The justice charged with ruling on the fate of the Western Australian Senate result says he is aware that calling a fresh election will be costly and politically difficult.
The High Court, sitting as the Court of Disputed Returns, is set to make a decision on the result of the Senate count in WA, including ruling on whether there should be a fresh vote, as soon as Monday.
After hearing two days of arguments, Justice Kenneth Hayne adjourned the High Court on Thursday – it will resume sometime next week in Canberra.
The Australian Electoral Commission is seeking to have the Senate result in WA ruled void because 1370 ballots were lost.
Justice Hayne said on Thursday that "there are consequences, of course" of declaring the election void and forcing a new ballot.
He said it would be costly, politically difficult and take considerable time and effort.
The WA Senate count has been mired in controversy with the AEC conceding in October that ballot papers had been misplaced.
Much of the deliberations over the past two days have focused on what constituted a vote: whether it is a person marking the ballot paper, the ballot being put in a box or when it is forming scrutinised.
There were two counts of the ballot. In the first count Palmer United Party candidate Zhenya "Dio" Wang and Labor's Louise Pratt were elected in the fifth and sixth spots. But after the second count - declared on November 4 - the Sports Party's Wayne Dropulich and the Greens' Scott Ludlam edged out Mr Wang and Senator Pratt.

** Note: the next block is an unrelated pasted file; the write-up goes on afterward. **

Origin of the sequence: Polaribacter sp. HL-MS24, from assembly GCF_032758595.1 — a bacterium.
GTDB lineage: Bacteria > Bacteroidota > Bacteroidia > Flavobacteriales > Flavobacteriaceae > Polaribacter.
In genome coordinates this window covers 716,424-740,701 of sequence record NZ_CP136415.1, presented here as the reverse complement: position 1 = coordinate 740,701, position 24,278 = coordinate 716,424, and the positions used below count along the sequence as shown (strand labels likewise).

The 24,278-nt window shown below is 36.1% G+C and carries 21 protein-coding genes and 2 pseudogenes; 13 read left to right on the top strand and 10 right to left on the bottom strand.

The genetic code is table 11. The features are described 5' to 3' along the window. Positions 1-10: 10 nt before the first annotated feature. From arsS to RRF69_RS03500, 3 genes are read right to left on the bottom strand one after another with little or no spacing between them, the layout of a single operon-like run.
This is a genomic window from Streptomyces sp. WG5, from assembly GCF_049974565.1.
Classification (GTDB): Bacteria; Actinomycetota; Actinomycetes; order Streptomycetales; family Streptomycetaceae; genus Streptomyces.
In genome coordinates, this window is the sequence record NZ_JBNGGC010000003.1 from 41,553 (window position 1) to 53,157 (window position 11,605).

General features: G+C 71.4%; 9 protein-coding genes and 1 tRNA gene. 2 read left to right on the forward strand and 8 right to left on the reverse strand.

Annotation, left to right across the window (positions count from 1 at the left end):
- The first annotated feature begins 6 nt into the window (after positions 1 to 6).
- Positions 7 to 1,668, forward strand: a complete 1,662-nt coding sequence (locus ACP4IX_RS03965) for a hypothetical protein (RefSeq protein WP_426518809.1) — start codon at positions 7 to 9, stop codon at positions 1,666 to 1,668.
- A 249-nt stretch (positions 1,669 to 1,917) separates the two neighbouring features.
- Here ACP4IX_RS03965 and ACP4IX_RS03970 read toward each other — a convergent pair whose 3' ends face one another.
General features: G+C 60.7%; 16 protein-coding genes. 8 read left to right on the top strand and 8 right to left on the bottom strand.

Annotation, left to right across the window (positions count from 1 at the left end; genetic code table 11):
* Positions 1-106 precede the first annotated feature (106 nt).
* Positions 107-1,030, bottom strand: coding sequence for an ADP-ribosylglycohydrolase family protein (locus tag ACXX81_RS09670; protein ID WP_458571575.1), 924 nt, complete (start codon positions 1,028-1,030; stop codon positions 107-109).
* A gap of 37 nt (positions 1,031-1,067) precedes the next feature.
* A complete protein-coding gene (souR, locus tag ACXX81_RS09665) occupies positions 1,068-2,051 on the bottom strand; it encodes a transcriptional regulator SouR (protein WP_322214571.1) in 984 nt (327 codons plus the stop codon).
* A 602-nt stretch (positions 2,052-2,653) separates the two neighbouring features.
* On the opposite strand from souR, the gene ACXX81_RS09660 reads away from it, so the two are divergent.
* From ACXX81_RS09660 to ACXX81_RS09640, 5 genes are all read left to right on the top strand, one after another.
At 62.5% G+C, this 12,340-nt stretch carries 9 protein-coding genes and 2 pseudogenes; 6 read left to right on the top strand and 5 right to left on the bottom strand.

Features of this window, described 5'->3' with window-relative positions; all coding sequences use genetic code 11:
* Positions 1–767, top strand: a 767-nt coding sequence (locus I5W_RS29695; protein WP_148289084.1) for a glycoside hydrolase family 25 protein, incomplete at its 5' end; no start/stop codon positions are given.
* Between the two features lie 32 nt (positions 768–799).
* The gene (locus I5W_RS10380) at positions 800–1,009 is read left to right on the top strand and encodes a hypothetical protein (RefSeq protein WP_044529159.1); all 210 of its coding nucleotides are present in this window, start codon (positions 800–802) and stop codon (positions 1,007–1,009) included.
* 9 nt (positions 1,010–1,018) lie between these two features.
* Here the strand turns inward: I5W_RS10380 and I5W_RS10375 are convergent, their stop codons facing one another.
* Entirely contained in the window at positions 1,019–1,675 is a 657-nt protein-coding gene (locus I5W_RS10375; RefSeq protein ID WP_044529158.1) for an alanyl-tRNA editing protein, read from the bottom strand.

An independent inquiry found that the fate of the missing 1370 votes may never be known.
ALP National Secretary George Wright said Labor has argued that the Court of Disputed Returns should give effect to the intentions of voters in Western Australia.
"The intention of voters was that Senator Louise Pratt would be returned.
Due to actions by the AEC in incorrectly deeming votes informal, and through the loss of 1370 ballot papers, Western Australians have been denied the representatives they voted for," Mr Wright said.
"It is for the Court to use its powers to look at the disputed ballot papers, and to consider the clear records of the lost votes, and declare the correct candidates elected."
The Liberal party, who won three Senate positions, argued that the result should be upheld.
And the Greens and Sports Party also argued for the vote to be upheld.
The Palmer United Party also want the first count reinstated.
The story Re-election for WA Senate would be costly, difficult: High Court justice first appeared on The Sydney Morning Herald.